We now know that the panicky tales of electronics-driven sudden acceleration in Toyotas, as urged on the nation by trial lawyer allies like Clarence Ditlow and Joan Claybrook, were sheerest fantasy. That’s no real surprise, since earlier reports of mechanically arising sudden acceleration in Audis and other brands of automobile (also urged on the nation by Ditlow et al.) proved equally imaginary.
But the media never learns, and if they don’t, why should the government? So the National Highway Traffic Safety Administration is proposing a rule that would require all auto designs to include “override” systems which shut off the accelerator if the brake is pressed. This will have no effect at all on typical “sudden acceleration” accidents, which arise from drivers’ hitting the wrong pedal, since those drivers already imagine themselves to be hitting the brake. They will have little if any effect on the extremely rare floor mat entrapment cases in which an accelerator gets trapped in the depressed position, because drivers can already overcome such acceleration by pressing the brake pedal if it is available, while if it is not available because of mats or other obstructions, the efficacy of the override may fall short of what is hoped.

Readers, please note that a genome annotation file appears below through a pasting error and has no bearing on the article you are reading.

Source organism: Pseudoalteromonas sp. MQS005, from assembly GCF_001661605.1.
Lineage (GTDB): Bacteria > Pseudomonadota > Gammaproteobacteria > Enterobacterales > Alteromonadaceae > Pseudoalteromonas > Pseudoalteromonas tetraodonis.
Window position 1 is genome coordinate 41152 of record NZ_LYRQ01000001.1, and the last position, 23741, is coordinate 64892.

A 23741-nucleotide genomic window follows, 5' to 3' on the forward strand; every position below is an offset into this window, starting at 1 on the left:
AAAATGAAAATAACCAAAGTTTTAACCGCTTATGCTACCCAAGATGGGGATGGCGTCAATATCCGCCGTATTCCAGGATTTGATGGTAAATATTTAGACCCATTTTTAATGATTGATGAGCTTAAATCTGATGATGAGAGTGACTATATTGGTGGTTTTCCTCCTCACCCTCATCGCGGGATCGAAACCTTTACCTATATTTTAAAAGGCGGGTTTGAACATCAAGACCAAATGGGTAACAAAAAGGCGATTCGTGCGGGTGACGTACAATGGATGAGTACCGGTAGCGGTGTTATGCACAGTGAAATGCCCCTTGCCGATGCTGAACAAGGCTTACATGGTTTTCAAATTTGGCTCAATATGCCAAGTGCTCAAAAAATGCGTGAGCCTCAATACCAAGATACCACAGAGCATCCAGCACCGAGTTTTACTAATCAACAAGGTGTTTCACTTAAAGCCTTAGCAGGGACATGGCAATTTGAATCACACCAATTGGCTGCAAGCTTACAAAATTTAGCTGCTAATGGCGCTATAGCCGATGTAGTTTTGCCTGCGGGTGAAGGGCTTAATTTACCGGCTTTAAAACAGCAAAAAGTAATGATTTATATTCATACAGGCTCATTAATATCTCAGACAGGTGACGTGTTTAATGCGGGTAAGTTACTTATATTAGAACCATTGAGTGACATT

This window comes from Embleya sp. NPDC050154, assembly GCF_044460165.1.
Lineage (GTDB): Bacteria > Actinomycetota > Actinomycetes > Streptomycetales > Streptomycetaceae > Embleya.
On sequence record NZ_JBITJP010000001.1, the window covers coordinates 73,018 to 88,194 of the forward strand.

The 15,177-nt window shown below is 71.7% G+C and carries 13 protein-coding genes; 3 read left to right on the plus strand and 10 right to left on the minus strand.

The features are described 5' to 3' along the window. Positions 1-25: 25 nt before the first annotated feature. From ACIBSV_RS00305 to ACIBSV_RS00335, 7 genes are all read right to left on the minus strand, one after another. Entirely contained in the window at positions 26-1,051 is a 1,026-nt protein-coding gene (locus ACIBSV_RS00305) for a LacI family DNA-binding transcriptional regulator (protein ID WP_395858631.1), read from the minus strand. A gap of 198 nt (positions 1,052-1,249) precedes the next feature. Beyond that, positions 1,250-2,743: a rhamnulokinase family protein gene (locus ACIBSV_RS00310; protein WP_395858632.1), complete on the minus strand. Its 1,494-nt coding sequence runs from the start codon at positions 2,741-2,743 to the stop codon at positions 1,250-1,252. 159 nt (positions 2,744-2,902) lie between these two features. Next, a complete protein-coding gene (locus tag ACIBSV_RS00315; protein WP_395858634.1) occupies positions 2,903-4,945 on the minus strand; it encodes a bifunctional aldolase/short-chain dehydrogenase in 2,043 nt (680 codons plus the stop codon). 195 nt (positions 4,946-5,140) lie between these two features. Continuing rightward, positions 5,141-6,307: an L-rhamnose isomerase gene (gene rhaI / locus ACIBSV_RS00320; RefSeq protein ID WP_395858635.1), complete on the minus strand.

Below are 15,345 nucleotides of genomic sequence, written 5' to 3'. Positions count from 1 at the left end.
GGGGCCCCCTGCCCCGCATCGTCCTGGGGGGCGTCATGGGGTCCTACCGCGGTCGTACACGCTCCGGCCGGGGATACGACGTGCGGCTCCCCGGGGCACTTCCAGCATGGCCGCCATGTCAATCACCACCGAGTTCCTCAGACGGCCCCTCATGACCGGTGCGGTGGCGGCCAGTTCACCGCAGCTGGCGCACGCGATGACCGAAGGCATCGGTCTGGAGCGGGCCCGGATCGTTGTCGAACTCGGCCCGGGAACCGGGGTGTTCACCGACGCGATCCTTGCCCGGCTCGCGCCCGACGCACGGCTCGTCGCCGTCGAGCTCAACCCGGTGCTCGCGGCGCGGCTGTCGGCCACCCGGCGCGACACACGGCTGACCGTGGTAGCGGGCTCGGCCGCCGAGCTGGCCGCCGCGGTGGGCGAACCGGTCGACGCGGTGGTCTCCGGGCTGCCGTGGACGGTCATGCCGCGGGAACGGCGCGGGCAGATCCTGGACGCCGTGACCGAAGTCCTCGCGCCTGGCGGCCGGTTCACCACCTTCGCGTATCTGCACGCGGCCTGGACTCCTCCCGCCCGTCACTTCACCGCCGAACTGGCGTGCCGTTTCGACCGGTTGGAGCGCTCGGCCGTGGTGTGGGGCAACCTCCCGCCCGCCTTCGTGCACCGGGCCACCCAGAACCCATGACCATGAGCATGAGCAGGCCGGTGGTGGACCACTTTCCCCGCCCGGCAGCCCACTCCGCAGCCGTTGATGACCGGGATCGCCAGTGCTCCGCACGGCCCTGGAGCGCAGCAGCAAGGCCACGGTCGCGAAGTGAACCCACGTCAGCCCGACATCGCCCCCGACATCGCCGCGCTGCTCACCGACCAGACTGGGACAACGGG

But at least the government will be able to say that it did something.
I did find it interesting in the Washington Post account that Ditlow seems for the moment to have joined the rest of us in agreeing that pedal misapplication is the big cause of these accidents, the better to afford him a vantage point to criticize NHTSA for Not Doing Enough on that front. That’s quite a change from what you hear from him at the height of these panics, when he tends to talk up every possible cause of unwanted acceleration other than driver error. When the next sudden-acceleration panic breaks out, I fully expect CAS to be back pitching the electronics theories again.
P.S. Plaintiff’s lawyer and longtime Overlawyered favorite Steve Berman asserts that there have been “thousands of crashes, hundreds of deaths,” a claim the National Law Journal’s Amanda Bronstad relays without skeptical comment.